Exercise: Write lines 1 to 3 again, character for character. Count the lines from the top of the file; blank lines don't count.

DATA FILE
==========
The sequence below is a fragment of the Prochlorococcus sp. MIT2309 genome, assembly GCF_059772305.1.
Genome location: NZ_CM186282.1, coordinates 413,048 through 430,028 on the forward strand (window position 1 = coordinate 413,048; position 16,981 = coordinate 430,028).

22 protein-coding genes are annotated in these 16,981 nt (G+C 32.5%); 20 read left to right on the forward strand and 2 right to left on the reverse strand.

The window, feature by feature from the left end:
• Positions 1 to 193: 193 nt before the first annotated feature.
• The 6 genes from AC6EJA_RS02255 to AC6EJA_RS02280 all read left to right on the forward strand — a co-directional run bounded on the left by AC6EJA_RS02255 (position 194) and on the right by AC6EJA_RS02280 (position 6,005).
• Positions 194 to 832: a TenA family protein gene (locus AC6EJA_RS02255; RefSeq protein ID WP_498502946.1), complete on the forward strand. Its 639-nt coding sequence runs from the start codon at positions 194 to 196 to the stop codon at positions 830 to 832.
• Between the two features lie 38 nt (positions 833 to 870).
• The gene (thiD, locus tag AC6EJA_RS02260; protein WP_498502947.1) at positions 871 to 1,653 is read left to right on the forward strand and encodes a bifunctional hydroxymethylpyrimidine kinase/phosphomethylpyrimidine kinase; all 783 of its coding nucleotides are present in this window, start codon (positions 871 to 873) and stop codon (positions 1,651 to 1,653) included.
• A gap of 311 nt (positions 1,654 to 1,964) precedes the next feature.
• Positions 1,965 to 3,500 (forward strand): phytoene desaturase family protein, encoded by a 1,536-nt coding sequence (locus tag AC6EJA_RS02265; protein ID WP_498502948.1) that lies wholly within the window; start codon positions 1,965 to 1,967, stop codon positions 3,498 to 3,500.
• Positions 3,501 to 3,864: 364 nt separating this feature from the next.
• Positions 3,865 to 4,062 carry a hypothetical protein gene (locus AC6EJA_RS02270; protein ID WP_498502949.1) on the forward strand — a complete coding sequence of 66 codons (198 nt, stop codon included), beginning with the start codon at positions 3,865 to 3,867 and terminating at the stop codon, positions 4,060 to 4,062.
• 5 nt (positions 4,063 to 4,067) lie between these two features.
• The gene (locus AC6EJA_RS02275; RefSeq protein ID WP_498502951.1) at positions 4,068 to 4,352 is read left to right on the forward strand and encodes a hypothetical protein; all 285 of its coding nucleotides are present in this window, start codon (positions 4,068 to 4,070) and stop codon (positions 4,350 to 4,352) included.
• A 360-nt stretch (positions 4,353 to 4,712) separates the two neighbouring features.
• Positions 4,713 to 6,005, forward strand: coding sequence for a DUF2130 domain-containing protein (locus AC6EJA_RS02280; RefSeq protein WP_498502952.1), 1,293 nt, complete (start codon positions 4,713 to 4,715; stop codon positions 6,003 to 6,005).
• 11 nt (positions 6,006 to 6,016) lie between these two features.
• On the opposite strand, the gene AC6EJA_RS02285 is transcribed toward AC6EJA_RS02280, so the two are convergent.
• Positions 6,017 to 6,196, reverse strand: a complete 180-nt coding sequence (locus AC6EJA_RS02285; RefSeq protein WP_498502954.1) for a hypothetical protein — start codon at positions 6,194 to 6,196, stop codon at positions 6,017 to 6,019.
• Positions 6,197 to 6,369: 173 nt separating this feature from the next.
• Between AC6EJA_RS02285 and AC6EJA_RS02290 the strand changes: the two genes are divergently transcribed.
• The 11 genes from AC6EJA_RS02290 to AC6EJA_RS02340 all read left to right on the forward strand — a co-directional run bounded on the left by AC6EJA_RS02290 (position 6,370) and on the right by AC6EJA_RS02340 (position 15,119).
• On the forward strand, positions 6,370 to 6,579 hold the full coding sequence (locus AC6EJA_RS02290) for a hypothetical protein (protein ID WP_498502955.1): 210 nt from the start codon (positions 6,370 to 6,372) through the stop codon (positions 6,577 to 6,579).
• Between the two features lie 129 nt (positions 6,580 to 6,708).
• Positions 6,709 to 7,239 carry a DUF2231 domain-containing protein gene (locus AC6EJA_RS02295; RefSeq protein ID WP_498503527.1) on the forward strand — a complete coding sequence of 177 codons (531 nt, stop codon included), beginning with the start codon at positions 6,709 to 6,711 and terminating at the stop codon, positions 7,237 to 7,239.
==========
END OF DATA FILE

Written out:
The sequence below is a fragment of the Prochlorococcus sp. MIT2309 genome, assembly GCF_059772305.1.
Genome location: NZ_CM186282.1, coordinates 413,048 through 430,028 on the forward strand (window position 1 = coordinate 413,048; position 16,981 = coordinate 430,028).

22 protein-coding genes are annotated in these 16,981 nt (G+C 32.5%); 20 read left to right on the forward strand and 2 right to left on the reverse strand.